The United States on Saturday denounced at the United Nations a system of discounts for the peacekeeping assessments of wealthy nations, and confirmed Washington will pay no more than 25 percent.
The comments came a day after UN member states failed to reach a deal to make up for a $220 million budget black hole left by Washington's downsizing of its peacekeeping contributions.
The discounts demonstrate an "urgent need to reform," said Cherith Norman Chalet, the US Ambassador for UN Management and Reform, referring to countries whose "per capita income is more than twice the average of the organization's membership."
She did not identify those countries.
Her comments came during the adoption of a resolution renewing until 2021 contributions to the UN operating budget, which is $5.4 billion for 2018-19, and to the peacekeeping budget of $6.6 billion annually.
The United States is the largest contributor, whose share is 22 percent of the operating budget and 28 percent for peacekeeping.
President Donald Trump announced in September, however, that Washington would pay no more than 25 percent for Blue Helmet operations.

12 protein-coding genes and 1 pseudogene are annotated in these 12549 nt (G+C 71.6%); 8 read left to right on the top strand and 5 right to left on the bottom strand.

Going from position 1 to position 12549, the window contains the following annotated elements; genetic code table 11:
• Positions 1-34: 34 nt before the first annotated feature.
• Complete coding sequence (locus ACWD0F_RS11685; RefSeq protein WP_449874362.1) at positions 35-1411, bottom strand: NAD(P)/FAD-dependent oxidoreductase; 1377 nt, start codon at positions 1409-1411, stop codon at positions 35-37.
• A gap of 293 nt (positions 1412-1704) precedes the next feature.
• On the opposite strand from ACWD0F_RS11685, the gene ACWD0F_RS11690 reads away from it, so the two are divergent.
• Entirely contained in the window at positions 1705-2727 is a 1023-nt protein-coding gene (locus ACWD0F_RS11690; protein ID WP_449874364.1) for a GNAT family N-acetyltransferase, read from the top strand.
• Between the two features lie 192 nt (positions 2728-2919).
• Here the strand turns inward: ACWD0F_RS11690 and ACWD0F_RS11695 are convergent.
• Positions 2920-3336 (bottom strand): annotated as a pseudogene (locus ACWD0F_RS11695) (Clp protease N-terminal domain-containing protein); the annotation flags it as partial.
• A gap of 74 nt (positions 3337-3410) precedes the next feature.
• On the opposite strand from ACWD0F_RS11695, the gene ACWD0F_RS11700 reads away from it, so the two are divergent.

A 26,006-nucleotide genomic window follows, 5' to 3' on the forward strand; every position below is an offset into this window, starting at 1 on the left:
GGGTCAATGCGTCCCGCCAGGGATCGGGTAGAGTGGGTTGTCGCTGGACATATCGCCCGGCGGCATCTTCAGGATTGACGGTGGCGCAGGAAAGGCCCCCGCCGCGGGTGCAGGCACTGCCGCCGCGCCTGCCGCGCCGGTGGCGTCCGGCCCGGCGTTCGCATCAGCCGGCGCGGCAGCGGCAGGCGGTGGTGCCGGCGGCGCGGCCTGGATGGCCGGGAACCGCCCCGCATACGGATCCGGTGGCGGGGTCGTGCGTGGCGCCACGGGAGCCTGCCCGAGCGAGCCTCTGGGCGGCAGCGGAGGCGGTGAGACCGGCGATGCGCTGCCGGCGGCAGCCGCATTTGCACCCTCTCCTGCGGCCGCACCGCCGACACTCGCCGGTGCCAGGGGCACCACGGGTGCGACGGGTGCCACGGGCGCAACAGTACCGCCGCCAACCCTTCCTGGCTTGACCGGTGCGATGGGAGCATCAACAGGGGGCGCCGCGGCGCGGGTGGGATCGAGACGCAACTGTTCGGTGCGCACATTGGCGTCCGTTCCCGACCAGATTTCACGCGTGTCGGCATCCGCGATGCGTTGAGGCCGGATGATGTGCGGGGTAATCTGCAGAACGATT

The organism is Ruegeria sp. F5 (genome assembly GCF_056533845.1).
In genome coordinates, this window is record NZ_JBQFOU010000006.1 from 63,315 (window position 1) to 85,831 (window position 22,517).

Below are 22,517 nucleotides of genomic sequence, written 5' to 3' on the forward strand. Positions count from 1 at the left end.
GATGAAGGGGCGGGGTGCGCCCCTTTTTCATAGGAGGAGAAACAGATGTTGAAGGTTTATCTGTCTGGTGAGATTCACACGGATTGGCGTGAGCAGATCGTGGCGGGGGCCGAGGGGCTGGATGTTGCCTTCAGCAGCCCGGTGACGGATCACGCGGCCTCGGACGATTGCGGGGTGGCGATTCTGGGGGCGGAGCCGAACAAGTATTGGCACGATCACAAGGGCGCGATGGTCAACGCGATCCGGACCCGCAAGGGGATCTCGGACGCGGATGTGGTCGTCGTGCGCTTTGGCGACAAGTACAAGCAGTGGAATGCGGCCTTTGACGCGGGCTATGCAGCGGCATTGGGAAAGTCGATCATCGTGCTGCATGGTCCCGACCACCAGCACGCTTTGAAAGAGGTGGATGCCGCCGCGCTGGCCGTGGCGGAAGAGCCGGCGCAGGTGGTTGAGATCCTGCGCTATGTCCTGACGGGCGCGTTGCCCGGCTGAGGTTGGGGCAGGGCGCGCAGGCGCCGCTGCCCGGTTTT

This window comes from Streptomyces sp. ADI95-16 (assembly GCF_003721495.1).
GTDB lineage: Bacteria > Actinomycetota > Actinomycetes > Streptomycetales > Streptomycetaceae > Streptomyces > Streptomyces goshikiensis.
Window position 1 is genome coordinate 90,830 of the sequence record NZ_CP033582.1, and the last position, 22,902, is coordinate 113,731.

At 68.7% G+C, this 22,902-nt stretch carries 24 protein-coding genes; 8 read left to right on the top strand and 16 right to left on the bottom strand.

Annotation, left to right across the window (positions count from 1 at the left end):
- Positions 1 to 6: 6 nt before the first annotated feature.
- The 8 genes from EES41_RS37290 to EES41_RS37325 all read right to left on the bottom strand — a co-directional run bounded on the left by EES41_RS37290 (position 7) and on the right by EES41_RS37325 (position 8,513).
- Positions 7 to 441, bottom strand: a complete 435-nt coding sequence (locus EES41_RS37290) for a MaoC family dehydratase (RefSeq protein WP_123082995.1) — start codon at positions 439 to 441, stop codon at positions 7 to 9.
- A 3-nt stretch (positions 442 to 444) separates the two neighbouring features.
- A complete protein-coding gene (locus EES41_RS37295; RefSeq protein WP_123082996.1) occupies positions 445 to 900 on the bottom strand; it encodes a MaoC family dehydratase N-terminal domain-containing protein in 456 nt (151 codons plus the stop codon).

Washington has been trying to convince several countries to reduce their discounts in order to cover the $220 million annually which Washington no longer wants to pay.
Peacekeeping financing is determined by a complicated formula that takes into account a country's wealth, its standing as a permanent Security Council member and other factors.
"These discounts are without justification and have no basis in any methodology and should be eliminated," Chalet said.
"Nearly half of member states receive an 80 percent discount to their assessments on the peacekeeping scale."
Diplomats said that, in their quest for a better sharing of the financial burden, the US had approached Saudi Arabia, Qatar, the United Arab Emirates, Turkey, Singapore, Brunei, Brazil, Mexico and India.